One design quirk hinted at in the structure’s plans is a dramatic three-story lobby with what looks like a birds nest theme. Inside, what look like hanging, nest-like seating areas fill the ground floor, while above, a bird mobile soars through the open void and diagonal ropes further the next reference.

According to the university, the Pediatric Center will round up specialty pediatric practices from around the area into one central location. Additionally, a ground floor general pediatrics center is planned along with labs, pharmacy, and radiological suites. Plans show a large multipurpose conference space on the top of the building connecting to a variety of rooftop spaces, that the university says will be landscaped with gardens.

Development Review Gray Areas

The project appears to be undergoing fast track construction, with foundation work taking place first while the architecture team finished up future phases to complete the building. That initial groundbreaking slated for July 18 is for foundation work. A permit (Case# 129045-000-0) for this first expedited phase was already issued by the state’s Department of Housing, Buildings & Construction on May 26 and another plan review from a late June submittal is still pending.

The development arrangement between the university and its private foundation appears to represent a sort of gray area in how the Pediatric Center project is being reviewed and permitted. The university can bypass local planning regulations and controls because of its state affiliation, but the foundation, as in cases such as at the Nucleus site, must go through local review with the city. This foundation owned building being built on university owned land apparently qualifies it to bypass local review and go through the state, hence the state permits lack of a development plan filed with the city.

For those keeping track, one tower crane is expected to rise during this initial phase. Also for those keeping track, a site plan indicates the sidewalk along Preston Street will be closed and temporary crosswalk indicated at the northern side shown, making this construction site better than some around the city.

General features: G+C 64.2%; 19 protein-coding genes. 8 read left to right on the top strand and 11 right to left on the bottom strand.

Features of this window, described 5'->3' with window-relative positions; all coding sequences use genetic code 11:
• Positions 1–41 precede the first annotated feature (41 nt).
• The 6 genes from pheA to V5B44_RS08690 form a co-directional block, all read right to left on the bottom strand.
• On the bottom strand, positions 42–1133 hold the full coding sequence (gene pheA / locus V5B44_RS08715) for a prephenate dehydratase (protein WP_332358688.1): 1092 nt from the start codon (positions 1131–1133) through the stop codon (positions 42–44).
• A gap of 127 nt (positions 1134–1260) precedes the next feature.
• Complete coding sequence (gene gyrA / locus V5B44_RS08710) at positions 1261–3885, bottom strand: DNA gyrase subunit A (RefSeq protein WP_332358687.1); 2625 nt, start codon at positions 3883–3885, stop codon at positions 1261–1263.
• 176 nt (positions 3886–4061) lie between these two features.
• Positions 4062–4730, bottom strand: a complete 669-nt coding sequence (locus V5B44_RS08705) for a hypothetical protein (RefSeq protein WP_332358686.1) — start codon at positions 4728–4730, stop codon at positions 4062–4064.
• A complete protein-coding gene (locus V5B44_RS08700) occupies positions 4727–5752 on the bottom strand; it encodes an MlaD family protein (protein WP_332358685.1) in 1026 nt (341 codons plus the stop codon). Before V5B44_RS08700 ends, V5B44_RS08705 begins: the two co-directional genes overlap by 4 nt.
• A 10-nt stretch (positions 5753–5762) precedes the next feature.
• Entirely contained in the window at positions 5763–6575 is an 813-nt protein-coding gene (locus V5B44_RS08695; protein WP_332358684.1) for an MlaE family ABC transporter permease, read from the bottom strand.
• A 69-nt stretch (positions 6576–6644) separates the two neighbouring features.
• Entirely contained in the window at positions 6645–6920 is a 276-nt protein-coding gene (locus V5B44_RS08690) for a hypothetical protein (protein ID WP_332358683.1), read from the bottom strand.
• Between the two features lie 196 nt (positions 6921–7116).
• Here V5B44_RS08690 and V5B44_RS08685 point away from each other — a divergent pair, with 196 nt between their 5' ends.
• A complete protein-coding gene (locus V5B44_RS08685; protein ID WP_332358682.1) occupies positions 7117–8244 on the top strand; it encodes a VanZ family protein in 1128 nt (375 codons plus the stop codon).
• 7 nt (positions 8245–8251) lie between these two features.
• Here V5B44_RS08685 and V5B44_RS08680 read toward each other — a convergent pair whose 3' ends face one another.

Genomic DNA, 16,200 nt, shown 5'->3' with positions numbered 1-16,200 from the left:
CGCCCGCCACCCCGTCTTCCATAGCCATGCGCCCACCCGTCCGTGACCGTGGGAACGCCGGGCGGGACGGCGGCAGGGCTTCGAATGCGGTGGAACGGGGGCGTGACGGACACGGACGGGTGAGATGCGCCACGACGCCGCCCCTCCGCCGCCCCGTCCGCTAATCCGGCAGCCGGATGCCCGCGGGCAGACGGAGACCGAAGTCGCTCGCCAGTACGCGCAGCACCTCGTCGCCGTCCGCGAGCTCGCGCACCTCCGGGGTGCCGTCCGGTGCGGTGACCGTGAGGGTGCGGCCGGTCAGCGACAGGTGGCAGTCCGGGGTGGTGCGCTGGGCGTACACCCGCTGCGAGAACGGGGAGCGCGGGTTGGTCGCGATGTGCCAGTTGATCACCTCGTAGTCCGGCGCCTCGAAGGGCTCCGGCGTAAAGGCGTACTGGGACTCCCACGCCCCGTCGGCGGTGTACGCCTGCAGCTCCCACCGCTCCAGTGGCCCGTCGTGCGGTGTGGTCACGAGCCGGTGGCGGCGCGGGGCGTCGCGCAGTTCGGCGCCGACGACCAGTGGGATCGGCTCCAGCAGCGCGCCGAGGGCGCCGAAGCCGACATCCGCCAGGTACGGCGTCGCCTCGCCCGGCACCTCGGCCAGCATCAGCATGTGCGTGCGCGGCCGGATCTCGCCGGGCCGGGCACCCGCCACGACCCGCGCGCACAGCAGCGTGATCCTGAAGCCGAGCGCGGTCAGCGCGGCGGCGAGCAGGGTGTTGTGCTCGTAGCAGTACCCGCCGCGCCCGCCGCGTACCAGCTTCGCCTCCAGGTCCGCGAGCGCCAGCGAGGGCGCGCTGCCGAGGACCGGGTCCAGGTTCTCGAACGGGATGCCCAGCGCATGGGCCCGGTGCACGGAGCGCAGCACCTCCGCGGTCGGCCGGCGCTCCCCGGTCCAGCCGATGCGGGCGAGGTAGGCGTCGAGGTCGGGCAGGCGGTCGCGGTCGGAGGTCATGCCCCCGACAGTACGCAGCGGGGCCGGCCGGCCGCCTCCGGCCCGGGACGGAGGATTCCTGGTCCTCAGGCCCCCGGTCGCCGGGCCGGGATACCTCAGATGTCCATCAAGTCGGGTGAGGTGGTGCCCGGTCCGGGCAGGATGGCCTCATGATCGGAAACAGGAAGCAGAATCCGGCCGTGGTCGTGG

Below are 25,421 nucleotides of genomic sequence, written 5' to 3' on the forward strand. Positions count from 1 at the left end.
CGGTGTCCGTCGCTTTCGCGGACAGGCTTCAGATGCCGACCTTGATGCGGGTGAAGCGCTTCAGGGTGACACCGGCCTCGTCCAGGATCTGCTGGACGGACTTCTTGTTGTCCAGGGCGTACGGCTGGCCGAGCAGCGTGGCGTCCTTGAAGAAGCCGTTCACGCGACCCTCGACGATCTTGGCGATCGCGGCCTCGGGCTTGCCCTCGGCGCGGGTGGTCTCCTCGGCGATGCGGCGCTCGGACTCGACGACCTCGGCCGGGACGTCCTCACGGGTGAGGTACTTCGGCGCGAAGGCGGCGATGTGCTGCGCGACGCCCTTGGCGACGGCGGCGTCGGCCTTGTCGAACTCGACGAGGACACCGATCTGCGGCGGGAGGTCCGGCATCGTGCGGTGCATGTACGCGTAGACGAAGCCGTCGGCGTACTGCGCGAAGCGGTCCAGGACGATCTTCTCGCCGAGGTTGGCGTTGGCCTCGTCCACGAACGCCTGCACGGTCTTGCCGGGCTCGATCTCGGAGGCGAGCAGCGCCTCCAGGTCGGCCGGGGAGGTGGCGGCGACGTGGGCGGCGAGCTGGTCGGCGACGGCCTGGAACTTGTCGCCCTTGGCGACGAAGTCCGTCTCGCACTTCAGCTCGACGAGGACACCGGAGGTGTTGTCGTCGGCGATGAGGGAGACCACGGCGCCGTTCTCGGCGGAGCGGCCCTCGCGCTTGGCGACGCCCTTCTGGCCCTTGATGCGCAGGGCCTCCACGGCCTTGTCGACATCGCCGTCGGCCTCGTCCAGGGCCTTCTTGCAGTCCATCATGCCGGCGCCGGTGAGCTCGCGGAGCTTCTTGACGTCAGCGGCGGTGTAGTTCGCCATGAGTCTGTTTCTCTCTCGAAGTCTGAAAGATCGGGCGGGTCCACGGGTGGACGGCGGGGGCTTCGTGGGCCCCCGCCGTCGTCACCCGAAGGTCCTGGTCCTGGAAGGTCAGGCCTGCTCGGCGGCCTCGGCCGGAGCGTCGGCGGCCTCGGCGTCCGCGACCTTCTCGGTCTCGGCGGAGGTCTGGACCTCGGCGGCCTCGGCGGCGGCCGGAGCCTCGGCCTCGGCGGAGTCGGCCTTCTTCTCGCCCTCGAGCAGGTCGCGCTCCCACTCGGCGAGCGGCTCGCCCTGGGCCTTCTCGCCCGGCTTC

The university’s press release says an “official groundbreaking ceremony” including “more details on the overall vision for the building” will take place in the fall.

One-Stop Shopping

The intent of the Pediatric Center is to create a sort of one-stop shop allowing “parents easy access to pediatrics specialists and primary care providers in one location, with everything designed specifically for children and their families,” according to a statement by Dr. Gerard Rabalais, chair of the UofL Department of Pediatrics.

That consolidation effort appears to have been a long-term goal for the university. In a June 30, 2014, report in Medical News, the university began consolidating offices, first closing its office at Floyd Street and Broadway, instead “creating a single expanded downtown practice, the Children & Youth Project (C&Y), located a few blocks away.” That program was rolled into the university’s UofL Pediatrics Downtown at 555 Street Floyd Street.

Another 2013 partnership between UofL and Kosair Charities combined pediatric care and dental at the Sam Swope Kosair Charities Centre, 982 Eastern Parkway, with a five year lease ending in mid 2018, the same time the new Pediatric Center of expected to open.

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Branden Klayko

Branden Klayko

Founder and Editor at Broken Sidewalk
Branden founded Broken Sidewalk in 2008 while practicing architecture in Louisville. He continued the site for seven years while living in New York City, returning to Louisville in 2016. Branden is a graduate of the College of Architecture at Washington University in St. Louis, and has covered architecture, design, and urbanism for The Architect's Newspaper, Designers & Books, Inhabitat, and the American Institute of Architects.
Branden Klayko